Top 5 Asian American Social Media Activism Moments Of 2016

1. #Asians4BlackLives  

Christina Xu, a Chinese American activist, crowdsourced a letter written via Google Docs by hundreds in the Asian American community to support the Black Lives Matter Movement after the deaths of Philandro Castile and Alton Sterling. In her Doc titled “Black Lives Matter to Us, Too,” Xu hoped to increase awareness for unjust treatment of those who have been friends, classmates or coworkers to her. She and contributors then translated the letter into dozens of languages for their parents.


aaa(Courtesy of #IAmAsianAmerican)

The Wiltern held an event on Oct. 16 to discuss politics and to encourage Asian American millennials to become registered voters.

3. #KeepAdamHome

Adam Crapser and his daughter Christal (AP/Kore file)Adam Crapser and his daughter Christal (AP/Kore file)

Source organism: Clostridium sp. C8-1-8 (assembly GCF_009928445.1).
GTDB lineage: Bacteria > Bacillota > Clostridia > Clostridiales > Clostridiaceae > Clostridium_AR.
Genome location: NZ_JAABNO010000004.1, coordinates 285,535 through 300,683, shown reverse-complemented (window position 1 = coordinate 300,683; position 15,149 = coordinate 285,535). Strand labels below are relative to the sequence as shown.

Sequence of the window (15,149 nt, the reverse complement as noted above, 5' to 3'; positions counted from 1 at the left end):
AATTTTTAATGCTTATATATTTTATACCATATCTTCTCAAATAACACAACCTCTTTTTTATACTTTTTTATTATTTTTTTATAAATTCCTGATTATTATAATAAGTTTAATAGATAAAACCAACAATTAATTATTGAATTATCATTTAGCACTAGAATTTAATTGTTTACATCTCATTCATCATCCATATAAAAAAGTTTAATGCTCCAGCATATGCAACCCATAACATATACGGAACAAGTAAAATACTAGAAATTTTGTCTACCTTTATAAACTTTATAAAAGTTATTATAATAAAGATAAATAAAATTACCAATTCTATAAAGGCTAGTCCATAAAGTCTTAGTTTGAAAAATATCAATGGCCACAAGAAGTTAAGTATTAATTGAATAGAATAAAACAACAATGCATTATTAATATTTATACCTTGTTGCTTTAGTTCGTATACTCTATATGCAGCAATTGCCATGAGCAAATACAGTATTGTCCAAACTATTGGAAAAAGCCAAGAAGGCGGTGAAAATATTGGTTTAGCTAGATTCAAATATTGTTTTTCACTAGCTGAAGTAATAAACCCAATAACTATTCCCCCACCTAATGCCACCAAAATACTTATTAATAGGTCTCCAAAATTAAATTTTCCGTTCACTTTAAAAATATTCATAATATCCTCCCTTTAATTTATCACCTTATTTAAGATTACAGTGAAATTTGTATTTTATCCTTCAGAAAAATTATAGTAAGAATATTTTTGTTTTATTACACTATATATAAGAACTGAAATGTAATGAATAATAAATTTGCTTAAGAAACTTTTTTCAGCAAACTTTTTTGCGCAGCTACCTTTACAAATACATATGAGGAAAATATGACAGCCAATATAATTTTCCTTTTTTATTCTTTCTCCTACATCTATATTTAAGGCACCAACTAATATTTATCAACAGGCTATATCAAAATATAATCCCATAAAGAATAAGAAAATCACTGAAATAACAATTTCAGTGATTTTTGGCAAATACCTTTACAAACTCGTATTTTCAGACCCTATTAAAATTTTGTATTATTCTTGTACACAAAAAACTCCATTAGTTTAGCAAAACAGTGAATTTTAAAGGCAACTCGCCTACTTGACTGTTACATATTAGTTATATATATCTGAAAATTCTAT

After the announcement of Adam Crapser’s deportation, an outrage of protest unleashed against sending the South Korean adoptee back to Korea. Crapser has four children and had lived in the U.S. since he was 3 years old, but his American parents never filed citizenship for him. Many wrote letters and used the trending hashtag to show support for the cause.

4. #WhitewashedOUT

This hashtag went especially viral after backlash hit Matt Damon’s role in “The Great Wall” and Tilda Swinton’s role in Marvel’s “Doctor Strange.” Though Asian Americans have made great steps forward this year, from Auli’i Cravalho voicing Moana to “Fresh Off The Boat” kicking off its third season, Asian American visibility in Hollywood continues to ignite social discussion.

5. #LLAG

(Jenny Yang Twitter)(Jenny Yang Twitter)

#LLAG is named after activist Rainer Maningding’s Facebook “Love Life of An Asian Guy.” Maningding channels blogger Angry Asian Man in his posts and utilizes his hashtag to spread awareness of issues going on in the Asian American and African American community.  He also held a conference this past year to discuss how cross-culturally these two groups in society have been marginalized.

What was your most memorable social media moment of 2016?